addicted to to-do lists, part 2.

30 Jan

I realized, based on some comments I received (both online and off,) that I needed to clarify my previous post about being “addicted to to-do lists.”

I did not mean to imply there is anything wrong with keeping lists themselves. They are a useful organizing tool, help us de-clutter our brains, and are efficient. I have no intention to completely get rid of my lists.

Instead, it is the behavior that my list-keeping was enabling that is problematic. It became a way for me to validate my self-worth. The more that was on my list each day, and the more I crossed off, the more I felt validated. Days where I crossed off little or nothing, or still had items on my list, were days when I did not feel as good about myself. I felt I had not accomplished anything. I was hooked on the “high” of crossing an item off my list, and I needed more and more to feel good – so it got to the point where I took list-making out of efficiency and into a sort of abuse.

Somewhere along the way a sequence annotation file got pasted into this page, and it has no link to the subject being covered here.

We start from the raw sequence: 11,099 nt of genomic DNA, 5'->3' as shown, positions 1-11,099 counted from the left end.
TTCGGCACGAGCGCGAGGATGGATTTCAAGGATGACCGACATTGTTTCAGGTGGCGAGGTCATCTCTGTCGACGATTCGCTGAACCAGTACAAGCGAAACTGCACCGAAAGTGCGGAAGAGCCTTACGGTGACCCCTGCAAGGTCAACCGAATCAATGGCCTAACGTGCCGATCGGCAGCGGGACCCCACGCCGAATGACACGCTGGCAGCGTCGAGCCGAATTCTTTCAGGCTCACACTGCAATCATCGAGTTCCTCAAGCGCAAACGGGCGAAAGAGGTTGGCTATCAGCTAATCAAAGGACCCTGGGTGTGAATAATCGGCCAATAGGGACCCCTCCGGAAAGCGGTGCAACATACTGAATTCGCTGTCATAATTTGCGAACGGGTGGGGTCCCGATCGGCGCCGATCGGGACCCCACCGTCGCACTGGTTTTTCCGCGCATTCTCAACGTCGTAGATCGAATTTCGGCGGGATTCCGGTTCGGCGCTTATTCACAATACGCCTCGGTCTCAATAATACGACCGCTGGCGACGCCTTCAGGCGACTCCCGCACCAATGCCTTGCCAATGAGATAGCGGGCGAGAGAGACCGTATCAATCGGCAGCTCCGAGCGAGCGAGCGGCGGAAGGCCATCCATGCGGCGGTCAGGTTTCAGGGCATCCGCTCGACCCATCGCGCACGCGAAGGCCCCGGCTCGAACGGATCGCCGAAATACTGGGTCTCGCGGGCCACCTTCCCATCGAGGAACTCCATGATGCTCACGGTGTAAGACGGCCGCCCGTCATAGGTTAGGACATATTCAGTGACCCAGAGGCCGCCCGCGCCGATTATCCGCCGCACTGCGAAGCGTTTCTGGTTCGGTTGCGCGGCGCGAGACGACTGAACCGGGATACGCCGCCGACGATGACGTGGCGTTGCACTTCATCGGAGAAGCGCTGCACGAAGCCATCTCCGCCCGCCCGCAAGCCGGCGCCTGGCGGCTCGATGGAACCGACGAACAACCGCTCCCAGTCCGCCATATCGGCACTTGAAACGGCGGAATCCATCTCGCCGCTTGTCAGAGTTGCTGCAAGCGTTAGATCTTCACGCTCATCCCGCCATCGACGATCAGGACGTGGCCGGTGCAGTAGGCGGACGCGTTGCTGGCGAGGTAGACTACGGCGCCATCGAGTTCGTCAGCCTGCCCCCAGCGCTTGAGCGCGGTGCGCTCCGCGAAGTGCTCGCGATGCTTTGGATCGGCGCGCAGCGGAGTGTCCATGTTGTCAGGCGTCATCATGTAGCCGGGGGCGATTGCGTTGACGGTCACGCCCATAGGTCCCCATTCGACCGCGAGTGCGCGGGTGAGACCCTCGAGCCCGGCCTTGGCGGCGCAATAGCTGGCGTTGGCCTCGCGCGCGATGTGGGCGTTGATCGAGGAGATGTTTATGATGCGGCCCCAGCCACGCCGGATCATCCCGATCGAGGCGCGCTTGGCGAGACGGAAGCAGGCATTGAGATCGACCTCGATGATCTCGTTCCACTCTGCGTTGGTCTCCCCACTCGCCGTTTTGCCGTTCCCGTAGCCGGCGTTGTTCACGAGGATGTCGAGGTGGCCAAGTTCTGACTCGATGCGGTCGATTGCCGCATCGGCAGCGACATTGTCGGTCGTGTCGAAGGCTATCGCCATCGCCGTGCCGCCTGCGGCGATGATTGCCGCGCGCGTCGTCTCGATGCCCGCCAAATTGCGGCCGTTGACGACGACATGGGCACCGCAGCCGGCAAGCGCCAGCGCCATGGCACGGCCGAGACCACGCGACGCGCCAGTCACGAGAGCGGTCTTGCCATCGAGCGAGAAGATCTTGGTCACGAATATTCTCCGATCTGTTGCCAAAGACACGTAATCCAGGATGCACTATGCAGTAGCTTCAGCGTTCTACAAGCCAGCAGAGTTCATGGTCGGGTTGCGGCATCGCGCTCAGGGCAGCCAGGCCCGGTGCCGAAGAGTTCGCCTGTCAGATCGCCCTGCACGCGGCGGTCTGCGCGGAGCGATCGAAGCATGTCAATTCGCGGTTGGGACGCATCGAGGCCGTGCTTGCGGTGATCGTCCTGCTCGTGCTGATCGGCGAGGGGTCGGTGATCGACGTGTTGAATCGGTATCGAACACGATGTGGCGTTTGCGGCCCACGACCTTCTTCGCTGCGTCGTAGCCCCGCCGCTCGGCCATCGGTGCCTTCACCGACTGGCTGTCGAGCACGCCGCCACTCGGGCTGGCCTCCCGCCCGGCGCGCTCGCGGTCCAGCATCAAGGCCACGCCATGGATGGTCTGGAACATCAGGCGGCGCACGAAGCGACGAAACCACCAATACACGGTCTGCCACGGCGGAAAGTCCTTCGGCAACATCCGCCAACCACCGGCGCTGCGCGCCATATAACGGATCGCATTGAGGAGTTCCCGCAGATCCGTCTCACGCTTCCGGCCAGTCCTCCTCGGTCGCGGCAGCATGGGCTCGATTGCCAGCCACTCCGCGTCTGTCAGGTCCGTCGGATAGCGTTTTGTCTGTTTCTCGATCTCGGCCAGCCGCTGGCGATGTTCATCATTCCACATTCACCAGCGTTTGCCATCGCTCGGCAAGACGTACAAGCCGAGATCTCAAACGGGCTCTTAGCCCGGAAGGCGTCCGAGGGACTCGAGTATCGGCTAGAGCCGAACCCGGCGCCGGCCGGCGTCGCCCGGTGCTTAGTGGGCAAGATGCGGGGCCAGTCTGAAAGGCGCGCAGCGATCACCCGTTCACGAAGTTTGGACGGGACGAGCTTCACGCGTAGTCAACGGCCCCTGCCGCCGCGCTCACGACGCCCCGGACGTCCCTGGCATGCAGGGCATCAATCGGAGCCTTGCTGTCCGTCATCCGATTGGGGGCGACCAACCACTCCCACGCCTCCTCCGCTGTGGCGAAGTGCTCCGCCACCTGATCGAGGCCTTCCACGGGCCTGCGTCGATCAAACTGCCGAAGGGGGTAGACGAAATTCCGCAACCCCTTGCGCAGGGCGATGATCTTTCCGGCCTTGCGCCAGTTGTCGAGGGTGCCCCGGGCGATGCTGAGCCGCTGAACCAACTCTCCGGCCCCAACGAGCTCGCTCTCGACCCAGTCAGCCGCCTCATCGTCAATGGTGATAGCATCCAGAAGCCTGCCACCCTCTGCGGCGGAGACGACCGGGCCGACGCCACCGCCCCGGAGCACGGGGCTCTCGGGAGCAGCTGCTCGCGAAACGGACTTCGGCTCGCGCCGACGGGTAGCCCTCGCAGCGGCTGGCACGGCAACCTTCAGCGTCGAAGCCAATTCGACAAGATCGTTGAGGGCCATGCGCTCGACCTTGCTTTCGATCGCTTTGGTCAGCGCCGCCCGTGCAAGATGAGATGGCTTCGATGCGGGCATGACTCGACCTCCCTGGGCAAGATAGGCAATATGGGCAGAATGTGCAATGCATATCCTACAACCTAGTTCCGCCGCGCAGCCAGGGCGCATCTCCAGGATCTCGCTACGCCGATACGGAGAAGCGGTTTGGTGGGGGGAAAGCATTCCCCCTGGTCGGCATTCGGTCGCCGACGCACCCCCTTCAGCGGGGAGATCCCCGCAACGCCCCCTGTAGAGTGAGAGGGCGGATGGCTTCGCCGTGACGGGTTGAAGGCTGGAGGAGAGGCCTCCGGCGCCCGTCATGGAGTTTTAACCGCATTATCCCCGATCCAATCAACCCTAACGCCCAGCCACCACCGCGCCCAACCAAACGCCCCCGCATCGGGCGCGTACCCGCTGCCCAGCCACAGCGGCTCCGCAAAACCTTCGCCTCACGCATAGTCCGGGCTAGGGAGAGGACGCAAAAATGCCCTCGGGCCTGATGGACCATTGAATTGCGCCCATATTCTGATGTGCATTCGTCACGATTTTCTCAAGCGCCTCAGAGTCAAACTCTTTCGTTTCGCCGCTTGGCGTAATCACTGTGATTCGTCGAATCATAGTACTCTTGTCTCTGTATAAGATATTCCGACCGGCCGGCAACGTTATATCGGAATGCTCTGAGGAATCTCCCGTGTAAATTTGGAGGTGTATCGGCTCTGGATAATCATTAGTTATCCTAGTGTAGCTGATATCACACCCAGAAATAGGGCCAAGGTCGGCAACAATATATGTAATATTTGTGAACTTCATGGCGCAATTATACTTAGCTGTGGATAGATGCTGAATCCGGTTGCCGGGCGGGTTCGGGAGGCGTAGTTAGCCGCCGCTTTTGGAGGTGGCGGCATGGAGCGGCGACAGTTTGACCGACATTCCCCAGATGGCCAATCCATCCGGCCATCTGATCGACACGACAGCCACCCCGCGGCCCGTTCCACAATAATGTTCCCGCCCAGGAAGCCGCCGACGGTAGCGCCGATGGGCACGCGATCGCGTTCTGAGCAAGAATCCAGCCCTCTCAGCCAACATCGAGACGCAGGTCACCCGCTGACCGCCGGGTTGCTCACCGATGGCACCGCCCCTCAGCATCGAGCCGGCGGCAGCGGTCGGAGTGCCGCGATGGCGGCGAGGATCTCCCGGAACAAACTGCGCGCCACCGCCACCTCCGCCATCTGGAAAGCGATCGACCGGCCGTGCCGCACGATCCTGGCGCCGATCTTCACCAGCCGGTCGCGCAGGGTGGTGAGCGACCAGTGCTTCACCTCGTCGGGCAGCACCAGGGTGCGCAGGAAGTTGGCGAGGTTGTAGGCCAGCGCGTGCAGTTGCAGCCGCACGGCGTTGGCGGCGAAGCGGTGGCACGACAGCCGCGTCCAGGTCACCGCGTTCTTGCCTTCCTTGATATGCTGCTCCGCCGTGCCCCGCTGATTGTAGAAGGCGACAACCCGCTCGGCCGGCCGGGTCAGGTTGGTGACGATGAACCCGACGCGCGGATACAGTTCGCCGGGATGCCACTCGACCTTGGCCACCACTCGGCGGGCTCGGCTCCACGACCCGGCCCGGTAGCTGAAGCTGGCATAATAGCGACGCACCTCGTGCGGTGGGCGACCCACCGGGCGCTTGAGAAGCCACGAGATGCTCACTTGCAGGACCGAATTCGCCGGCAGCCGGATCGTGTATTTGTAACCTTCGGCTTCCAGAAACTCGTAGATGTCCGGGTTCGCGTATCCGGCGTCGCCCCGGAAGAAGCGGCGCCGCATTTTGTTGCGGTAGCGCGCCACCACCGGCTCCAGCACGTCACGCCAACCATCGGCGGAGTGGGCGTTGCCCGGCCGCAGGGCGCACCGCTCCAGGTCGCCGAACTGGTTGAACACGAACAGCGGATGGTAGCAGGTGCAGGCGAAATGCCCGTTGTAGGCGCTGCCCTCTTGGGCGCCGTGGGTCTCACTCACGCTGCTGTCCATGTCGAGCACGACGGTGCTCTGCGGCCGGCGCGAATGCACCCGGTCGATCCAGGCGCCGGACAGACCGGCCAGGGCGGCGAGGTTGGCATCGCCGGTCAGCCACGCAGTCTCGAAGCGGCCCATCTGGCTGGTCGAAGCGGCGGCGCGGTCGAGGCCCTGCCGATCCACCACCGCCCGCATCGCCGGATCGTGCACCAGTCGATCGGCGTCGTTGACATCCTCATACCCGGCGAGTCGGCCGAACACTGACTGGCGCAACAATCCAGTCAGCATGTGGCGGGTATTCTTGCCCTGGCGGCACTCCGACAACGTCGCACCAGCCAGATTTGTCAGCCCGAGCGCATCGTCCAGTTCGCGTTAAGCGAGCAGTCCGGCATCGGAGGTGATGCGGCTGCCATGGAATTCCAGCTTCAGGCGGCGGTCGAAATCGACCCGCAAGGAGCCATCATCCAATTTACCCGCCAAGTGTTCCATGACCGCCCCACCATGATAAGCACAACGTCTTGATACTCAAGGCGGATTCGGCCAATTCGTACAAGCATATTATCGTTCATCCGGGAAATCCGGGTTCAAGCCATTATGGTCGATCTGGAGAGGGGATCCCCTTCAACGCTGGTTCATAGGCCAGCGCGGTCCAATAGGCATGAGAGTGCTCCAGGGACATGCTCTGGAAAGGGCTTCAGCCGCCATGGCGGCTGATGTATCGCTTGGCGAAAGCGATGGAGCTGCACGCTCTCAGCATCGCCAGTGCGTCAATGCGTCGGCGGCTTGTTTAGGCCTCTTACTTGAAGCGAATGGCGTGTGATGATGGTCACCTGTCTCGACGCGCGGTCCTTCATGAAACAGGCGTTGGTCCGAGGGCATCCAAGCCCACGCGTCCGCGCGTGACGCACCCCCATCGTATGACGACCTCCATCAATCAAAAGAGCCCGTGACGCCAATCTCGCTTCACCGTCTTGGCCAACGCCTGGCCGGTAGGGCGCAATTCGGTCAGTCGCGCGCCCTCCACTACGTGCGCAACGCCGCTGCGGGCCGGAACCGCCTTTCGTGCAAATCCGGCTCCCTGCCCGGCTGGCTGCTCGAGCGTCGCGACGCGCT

I believe intellectually that whether I cross anything off my lists or not, I have value as a human being. Intellectually, I believe that what I accomplish or how much I achieve does not make a whit of difference in my inherent worth.

Emotionally, however, I realized that my feelings of self-worth were directly tied to how much I accomplished in a day. And this is the problem. Not the list making itself, but that my feelings of self-worth were tied how much or little gets crossed off them.

Anytime our feelings about our value as a human being is tied to something we DO rather than who we ARE, that is a spiritual crisis. We are children of the universe, and we have value and worth and dignity just by nature of the fact that we exist. For a type-a person like me, sometimes that can be hard to remember.

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